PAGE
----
Part 2 Summary and Analysis
Septimus Warren Smith: a man who fought in the recent World War, and has not been the same since; acts in a disturbed, disoriented fashion Lucrezia Warren Smith: Septimus’ wife, whom he met in Italy; she makes hats, and worries about Septimus and their marriage
Maisie Johnson: a young woman recently arrived in London from Edinburgh, Scotland; asks the Smiths for directions, and is bewildered by her glimpse into their unhappiness
Mrs. Dempster (Carrie): an older woman who observes Maisie Johnson; she thinks about her life, and believes herself lucky
The loud backfire that startles Clarissa comes from the car of an important personage. The people on Bond Street speculate about whose car they see, wondering whether it belongs to an important politician or even a member of the Royal Family. In a philosophical tone, the narrative describes the emotions that the car evokes from those who see it. People perceive that great-
ness is among them, and that knowledge has a physical effect on them all.
An airplane is heard. Just as with the car backfire, fear is the automatic reaction, even if only momentary, for they think of the war. People then observe puffs of smoke that seem to form words. It seems to be an attempt to sell something, but no one can quite make out the letters.
Septimus and Lucrezia Warren Smith are introduced. Septimus is morose and not listening to his wife, who tries to divert him by pointing out details from their surroundings. Instead of paying attention to the scenery around him, Septimus focuses on mysterious voices, believing that he is receiving secret messages.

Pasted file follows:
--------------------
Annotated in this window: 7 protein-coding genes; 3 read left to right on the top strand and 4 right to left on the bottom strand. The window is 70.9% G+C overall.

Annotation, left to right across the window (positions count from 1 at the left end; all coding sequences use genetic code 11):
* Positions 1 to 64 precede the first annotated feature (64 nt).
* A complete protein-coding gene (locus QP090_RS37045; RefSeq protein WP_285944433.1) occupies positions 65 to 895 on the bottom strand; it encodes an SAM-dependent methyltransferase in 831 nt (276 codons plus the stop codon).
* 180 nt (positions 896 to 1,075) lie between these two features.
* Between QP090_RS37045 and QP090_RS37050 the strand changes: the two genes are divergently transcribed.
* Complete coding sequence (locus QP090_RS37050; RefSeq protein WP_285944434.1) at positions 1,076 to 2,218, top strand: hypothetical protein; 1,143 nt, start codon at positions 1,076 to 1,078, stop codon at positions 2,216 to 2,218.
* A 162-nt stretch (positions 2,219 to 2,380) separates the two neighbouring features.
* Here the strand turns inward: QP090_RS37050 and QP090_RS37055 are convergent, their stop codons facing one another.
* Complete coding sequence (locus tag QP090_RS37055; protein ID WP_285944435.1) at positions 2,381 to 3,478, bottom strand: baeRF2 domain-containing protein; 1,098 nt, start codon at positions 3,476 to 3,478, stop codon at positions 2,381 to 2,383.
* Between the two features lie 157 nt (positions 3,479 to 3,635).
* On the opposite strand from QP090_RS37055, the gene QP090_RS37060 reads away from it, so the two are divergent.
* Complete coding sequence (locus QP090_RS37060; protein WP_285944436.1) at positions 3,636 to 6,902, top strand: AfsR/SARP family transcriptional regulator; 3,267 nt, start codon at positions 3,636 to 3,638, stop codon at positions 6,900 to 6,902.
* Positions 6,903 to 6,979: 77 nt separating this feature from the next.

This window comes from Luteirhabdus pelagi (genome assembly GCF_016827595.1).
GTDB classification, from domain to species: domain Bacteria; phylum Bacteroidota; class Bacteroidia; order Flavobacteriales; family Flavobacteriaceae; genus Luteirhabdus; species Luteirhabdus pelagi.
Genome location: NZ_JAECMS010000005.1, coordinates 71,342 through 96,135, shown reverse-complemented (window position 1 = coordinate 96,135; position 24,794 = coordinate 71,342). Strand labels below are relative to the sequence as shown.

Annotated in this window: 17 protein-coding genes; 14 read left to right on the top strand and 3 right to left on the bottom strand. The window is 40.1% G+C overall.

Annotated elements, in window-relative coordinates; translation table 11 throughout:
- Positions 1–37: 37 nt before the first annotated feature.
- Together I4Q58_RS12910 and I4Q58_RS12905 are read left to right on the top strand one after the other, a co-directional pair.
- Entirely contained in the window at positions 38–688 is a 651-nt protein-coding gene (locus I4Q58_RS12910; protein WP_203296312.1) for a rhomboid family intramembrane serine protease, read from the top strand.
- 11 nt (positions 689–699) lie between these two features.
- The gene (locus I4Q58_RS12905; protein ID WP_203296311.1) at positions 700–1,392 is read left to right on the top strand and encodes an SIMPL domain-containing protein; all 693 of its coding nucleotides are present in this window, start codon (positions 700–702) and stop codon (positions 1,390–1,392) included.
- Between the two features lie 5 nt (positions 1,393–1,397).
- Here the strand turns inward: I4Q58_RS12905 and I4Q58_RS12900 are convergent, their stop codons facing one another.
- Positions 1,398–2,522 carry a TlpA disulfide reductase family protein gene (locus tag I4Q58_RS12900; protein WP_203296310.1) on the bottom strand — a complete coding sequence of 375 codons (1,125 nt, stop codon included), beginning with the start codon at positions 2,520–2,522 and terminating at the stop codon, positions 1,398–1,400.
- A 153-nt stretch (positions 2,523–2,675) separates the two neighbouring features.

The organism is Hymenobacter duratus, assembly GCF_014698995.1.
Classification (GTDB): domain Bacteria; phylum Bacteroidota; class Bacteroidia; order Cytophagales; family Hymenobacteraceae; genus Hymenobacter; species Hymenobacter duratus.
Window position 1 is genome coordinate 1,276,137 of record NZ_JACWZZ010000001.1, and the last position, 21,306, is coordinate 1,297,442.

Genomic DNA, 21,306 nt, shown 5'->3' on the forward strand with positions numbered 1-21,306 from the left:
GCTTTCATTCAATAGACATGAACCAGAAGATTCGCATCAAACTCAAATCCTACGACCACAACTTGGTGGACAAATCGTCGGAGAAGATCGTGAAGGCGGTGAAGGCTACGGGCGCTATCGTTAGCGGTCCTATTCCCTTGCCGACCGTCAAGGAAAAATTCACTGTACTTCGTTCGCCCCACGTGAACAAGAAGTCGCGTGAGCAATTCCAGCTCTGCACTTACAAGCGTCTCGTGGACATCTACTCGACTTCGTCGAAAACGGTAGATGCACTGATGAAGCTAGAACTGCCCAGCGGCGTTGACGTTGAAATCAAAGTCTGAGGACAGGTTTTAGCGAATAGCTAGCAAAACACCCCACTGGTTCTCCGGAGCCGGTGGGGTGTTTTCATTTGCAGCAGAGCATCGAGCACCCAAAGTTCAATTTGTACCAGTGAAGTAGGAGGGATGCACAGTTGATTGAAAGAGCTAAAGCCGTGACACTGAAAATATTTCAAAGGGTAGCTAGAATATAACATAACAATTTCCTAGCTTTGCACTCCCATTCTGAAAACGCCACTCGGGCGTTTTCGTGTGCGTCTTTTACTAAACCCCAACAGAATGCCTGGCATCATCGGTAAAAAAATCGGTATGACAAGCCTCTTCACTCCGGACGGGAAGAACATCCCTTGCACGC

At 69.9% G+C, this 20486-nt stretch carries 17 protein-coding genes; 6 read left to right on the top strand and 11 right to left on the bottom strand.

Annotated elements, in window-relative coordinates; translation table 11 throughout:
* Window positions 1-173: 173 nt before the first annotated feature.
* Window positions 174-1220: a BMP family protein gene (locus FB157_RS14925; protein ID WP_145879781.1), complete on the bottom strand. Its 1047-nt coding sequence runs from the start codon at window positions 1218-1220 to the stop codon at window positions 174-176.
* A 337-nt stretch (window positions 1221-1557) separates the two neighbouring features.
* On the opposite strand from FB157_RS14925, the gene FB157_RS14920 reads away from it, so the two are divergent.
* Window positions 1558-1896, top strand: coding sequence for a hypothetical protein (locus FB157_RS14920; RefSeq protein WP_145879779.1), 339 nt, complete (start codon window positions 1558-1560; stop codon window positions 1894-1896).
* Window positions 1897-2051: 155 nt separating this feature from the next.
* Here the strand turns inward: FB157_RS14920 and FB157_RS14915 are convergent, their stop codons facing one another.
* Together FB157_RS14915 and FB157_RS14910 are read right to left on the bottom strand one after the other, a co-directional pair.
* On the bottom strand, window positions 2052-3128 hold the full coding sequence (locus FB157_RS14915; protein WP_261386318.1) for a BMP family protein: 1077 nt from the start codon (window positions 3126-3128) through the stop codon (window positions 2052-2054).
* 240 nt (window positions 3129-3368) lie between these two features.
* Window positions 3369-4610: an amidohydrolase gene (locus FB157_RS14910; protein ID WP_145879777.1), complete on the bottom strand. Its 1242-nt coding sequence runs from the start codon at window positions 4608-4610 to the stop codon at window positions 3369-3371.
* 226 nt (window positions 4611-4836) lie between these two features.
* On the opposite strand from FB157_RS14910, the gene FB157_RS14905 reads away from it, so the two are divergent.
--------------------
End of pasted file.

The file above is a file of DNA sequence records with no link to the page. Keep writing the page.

Septimus’ condition causes great stress in his marriage with Lucrezia, and this tension is observed by Maisie Johnson. A young woman just arrived in London from Edinburgh, Maisie is lost and asks the Smiths for directions. Although she spends just a moment in their vicinity, their unhappiness makes a great impression on her.
Just as Maisie Johnson sees the Smiths, Mrs. Dempster observes Maisie’s confusion. She sums up Maisie with the phrase “that girl don’t know nothing.” Carrie Dempster appraises her life and decides that though she has had a hard life, she would not change lives with any woman she knew. Even so, she longs for a measure of sympathy and even pity, such as a kiss upon her face.
The examinations of the car and the airplane are examples of the narrative voice, which is not identified or personified in the novel. Many people’s thoughts are stirred by the plane. Its freedom contrasts with the...
(The entire section is 655 words.)